According to the Venerable S. Dhammika the Asian Theravada laity is only concerned with making merit. That is, ensuring a good rebirth for themselves by making donations to the monks. They grow up being taught that the maximum amount of merit is to be had by giving to monks, so few make donations or do volunteer work for others. The rest of the time, outside of holidays the laity is unconcerned about Buddhism. They do not read the suttas. They do not meditate. They are discouraged from doing so by the monks. They believe both things are not for ordinary people, but only for monks.
Many monks are also unfamiliar with the suttas and do not meditate. In fact if a monk chooses to meditate they will not get any encouragement and even some discouragement as it makes other monks look bad. Many monks go into the Sangha as children, out of poverty and leave after they get a college education paid for by dana from the laity. The ones who stay experience a life time of being waited on hand and foot by the community. The monks become spoiled and narcissitic, caring only about their whims to use dana money to put up buildings and statues that people don't need and often when there is a lot of poverty in the surrounding area. The monks often get big egos demanding huge amounts of respect and demanding to be catered to. Often the Buddhist community in Asia will sacrifice on essentials to their own families to give dana to monks who already have an excess of what they need or could want. This happens because of the aforementioned belief in merit making. For monks the most important thing is following the vinaya, and most could care less about the dhamma, even if they knew about it.
Myself and my fellow foreign monk here at our temple have often felt somewhat ostracised by the other monks and novices because we stress the importance of meditation......and do our best to keep the Vinaya. The Thai monks and novices (who see the monks as an example to follow) often are lax with the vinaya..... not bothering to go out on alms-round; eating after mid-day.....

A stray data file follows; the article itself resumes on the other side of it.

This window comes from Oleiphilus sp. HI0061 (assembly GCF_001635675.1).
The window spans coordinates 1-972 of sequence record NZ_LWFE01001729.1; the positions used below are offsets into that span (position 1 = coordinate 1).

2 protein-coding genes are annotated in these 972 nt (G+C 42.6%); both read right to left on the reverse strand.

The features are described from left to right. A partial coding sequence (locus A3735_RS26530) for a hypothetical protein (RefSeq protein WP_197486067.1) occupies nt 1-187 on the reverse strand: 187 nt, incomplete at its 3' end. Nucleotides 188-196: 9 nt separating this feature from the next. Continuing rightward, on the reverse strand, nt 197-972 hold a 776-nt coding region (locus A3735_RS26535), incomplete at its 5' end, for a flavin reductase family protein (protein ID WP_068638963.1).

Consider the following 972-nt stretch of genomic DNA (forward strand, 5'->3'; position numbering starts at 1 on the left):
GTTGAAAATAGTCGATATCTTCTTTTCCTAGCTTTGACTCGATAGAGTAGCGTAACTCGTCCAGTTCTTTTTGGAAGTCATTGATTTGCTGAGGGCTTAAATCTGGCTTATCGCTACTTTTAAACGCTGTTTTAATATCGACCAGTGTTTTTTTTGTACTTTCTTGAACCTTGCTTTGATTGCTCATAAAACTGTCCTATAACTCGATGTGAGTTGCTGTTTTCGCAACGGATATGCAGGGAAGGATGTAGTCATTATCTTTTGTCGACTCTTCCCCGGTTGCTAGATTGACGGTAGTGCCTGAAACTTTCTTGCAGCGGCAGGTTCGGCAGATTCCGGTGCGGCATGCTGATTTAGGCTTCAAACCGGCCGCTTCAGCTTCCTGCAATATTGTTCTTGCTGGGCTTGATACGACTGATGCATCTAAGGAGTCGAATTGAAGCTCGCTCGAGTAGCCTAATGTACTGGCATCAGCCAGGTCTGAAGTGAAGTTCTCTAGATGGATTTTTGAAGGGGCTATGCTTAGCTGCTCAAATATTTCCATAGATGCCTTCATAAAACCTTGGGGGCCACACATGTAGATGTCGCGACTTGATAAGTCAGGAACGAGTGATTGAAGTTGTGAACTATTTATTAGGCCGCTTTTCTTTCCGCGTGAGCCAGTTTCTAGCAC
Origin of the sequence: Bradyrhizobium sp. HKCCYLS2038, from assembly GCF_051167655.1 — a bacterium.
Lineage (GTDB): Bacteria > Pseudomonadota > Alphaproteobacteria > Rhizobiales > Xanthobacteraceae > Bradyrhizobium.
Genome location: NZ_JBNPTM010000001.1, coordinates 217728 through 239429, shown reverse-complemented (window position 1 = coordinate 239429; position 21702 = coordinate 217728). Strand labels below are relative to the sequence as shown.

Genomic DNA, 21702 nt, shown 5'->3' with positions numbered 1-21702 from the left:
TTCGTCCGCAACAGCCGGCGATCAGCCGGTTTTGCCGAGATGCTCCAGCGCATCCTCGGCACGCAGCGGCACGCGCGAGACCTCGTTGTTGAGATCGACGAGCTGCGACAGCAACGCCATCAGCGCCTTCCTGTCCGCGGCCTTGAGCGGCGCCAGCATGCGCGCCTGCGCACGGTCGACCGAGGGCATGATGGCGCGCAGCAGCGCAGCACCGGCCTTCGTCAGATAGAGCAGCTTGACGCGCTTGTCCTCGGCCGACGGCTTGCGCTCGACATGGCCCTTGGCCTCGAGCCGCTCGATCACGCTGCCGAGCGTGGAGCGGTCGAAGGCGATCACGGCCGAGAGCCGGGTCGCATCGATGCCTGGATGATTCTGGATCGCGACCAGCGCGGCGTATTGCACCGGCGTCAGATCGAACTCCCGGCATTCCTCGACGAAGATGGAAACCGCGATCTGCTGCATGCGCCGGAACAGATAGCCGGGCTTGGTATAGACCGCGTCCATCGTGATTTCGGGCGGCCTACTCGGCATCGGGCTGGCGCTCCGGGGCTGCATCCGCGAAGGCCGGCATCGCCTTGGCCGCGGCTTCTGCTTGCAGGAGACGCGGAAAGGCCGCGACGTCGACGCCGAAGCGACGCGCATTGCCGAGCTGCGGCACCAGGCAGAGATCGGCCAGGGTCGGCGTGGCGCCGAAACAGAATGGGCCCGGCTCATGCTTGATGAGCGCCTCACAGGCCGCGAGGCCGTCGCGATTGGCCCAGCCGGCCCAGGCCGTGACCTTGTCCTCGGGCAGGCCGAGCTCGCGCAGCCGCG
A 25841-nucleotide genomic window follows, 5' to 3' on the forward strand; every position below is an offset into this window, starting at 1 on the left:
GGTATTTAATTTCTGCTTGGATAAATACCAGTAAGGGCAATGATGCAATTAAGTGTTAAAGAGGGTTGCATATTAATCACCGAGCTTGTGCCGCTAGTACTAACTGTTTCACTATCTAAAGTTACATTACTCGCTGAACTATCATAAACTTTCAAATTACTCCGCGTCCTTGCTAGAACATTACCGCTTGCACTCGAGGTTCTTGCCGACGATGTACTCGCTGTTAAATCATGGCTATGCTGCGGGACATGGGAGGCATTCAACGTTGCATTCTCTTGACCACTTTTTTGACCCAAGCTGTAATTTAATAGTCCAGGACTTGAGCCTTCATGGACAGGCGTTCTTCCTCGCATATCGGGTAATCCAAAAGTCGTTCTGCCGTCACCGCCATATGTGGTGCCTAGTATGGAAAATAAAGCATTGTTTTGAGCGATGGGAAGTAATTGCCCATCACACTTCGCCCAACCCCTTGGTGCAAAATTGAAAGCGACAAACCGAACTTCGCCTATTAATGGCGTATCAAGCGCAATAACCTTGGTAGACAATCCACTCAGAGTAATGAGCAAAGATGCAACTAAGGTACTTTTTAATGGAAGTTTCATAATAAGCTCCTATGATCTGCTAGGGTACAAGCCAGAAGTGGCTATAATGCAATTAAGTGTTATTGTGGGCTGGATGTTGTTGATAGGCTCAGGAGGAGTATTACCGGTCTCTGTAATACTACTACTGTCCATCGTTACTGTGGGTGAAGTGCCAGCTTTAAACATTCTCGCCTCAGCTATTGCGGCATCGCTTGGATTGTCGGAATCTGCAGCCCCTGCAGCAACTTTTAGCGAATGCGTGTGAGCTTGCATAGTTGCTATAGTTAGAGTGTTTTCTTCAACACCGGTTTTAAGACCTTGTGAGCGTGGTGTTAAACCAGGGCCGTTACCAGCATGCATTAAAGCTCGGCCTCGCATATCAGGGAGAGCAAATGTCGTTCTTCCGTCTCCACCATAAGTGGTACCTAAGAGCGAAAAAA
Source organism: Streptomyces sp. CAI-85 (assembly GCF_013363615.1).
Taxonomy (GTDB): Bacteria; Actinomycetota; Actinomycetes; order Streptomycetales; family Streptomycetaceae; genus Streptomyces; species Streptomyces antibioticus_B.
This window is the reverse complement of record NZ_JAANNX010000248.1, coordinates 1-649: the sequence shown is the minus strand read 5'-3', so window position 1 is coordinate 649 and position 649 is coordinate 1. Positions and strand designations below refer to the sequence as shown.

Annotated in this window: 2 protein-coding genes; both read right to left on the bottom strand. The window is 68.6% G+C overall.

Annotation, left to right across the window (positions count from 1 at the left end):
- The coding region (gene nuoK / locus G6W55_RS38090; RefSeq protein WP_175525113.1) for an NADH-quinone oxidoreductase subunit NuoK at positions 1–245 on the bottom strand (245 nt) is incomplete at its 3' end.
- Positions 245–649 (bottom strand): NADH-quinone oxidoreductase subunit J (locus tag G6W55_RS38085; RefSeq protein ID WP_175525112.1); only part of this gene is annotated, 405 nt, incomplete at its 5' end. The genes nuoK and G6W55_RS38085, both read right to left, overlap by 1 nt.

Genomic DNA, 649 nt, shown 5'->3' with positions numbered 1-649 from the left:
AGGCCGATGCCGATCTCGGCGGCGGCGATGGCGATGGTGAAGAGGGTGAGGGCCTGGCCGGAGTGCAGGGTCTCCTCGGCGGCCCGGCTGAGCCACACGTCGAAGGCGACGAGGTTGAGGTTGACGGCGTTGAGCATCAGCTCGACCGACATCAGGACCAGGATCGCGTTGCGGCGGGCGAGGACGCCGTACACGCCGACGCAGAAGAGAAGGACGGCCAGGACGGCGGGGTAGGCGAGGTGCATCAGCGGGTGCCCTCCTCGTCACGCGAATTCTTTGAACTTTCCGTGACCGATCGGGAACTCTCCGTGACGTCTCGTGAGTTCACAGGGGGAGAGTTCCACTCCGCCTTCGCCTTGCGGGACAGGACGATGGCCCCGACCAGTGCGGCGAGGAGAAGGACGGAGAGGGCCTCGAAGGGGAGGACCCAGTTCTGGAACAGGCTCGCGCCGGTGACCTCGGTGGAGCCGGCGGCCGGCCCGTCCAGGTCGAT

They often have school groups come on dhamma camps to stay for a few nights and days, and are taught by the Thai monks. They only teach them morality....to be good and hope to go to heaven...and maybe scare them with images about hells.
All religions teach us to be good, which gives the good results of a favourable rebirth, but only the Buddha's dhamma teaches to escape Samsara and that requires understanding of the Four Noble Truths and Eightfold Path...and the practice of them. Because these monks do not practice themselves they can hardly teach others what they do not know or believe. They only perfunctoraly teach anything about meditation, including walking meditation which is taught like it is some fun little game since the monks themselves never do it anyway. A ten day Vipassana retreat is a part of their teachers course, which as we know isn't even a real retreat but just a taster....and based upon this they then go out and teach it!!!!
They know I want to teach the kids some real Dhamma, but am not encouraged or allowed, perhaps because the thai monks will then get questioned upon things they themselves do not know. Although Anatta is meant to be at the heart of every Buddhist, Asians, including the monks, are still very much obsessed with 'face'.
Many Thai monks think that because they are born into buddhism they must automatically know more about it than any farang monk, and although we often get admiring comments from the thai laity about our knowledge the same doesn't happen with the thai monkhood. We foreigners have mostly changed from our original religion we were brought up in to buddhism so have done some study. Thais who convert to christianity probably read the Bible, something I never did even though I was brought up as a Catholic.